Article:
Oil Company Vows to Go Ahead with Dakota Pipeline, DESPITE Army Statement
BREAKING: Oil Company Openly States They Will Defy Army Corps Order in Standing Rock
Claire Bernish December 5, 2016
Balking at an earlier decision by the Army Corps of Engineers, Energy Transfer Partners — the company responsible for constructing the Dakota Access Pipeline — says the denial of an easement necessary to drill under the Missouri River is of no consequence for its plans to complete the project.
According to a statement from Energy Transfer Partners and Sunoco Logistics, which is acquiring ETP in a merger:
“As stated all along, ETP and SXL are fully committed to ensuring that this vital project is brought to completion and fully expect to complete construction of the pipeline without any additional rerouting in and around Lake Oahe. Nothing this Administration has done today changes that in any way.”
In short, ETP will complete the Dakota Access Pipeline — no matter what the federal government says.
Earlier on Sunday, celebrations erupted over the Army Corps’ announcement the permitting necessary for the Dakota Access Pipeline to pass beneath the Missouri River’s Lake Oahe reservoir would not be granted — a decision some perceived would have direct implications for the future of the project.
Leery of such official decisions after a string of disappointments, however, many water protectors immediately questioned whether ETP CEO Kelcy Warren had contingency plans to ensure completion of the pipeline. Considering the lengths ETP has undertaken with the Dakota Access Pipeline — even justifying abhorrently brutal policing against unarmed protectors — news the project will proceed unhindered hardly came as a shock. ETP states:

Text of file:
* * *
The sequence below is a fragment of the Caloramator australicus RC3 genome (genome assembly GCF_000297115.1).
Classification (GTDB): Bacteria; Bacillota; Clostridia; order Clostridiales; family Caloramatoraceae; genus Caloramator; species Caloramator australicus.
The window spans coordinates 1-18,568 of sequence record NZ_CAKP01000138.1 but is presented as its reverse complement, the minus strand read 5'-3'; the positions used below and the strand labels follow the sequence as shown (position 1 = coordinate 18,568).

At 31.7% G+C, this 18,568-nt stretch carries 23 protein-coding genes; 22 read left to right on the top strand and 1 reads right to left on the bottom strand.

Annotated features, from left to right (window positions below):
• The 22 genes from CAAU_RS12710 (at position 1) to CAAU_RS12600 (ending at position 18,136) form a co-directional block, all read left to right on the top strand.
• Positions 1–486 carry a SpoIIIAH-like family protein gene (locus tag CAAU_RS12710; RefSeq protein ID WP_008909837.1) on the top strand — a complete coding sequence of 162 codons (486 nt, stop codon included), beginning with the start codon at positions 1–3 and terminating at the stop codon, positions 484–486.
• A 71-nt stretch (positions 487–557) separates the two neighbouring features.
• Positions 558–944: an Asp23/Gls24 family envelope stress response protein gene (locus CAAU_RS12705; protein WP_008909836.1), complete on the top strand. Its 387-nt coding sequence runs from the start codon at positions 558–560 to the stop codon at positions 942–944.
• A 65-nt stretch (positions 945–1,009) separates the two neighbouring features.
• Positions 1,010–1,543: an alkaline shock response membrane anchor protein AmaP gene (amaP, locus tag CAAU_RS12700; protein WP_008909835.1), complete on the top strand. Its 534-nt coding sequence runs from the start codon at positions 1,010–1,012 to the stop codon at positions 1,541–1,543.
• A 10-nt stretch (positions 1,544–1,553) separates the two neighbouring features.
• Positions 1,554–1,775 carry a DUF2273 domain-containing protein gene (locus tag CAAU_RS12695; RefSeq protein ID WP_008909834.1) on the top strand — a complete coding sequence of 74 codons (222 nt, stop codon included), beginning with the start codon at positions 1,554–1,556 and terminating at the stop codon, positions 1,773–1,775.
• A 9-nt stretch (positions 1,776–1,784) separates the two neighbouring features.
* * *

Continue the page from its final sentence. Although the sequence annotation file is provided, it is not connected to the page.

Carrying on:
“In spite of consistently stating at every turn that the permit for the crossing of the Missouri River at Lake Oahe granted in July 2016, comported with all legal requirements, including the use of an environmental assessment, rather than an environmental impact statement, the Army Corps now seeks to engage in additional review and analysis of alternative locations for the pipeline.
“The White House’s directive today to the Corps for further delay is just the latest in a series of overt and transparent political actions by an administration which has abandoned the rule of law in favor of currying favor with a narrow and extreme political constituency.”
Technically speaking, ETP did perhaps follow the letter of the law — and that fact both doesn’t sit well with Indigenous water protectors who see the U.S. government once again acting to exploit Native peoples on land never officially ceded, but usurped, in the breaking of several treaties.
Indeed, to attain the desired path for Dakota Access, Energy Transfer Partners was able to take land from reluctant private property owners through eminent domain. Most controversy over the pipeline centers on the contextually-striking fight by Native Americans to preserve the integrity of their drinking water supply in North Dakota — but the fight to halt Dakota Access also grips South Dakota, Iowa, and Illinois.
Unconfirmed reports claim ETP has opted to pay $50,000 per day in fines for violating the Army Corps decision rather than sidelining the project for months while awaiting conclusions of an environmental impact statement.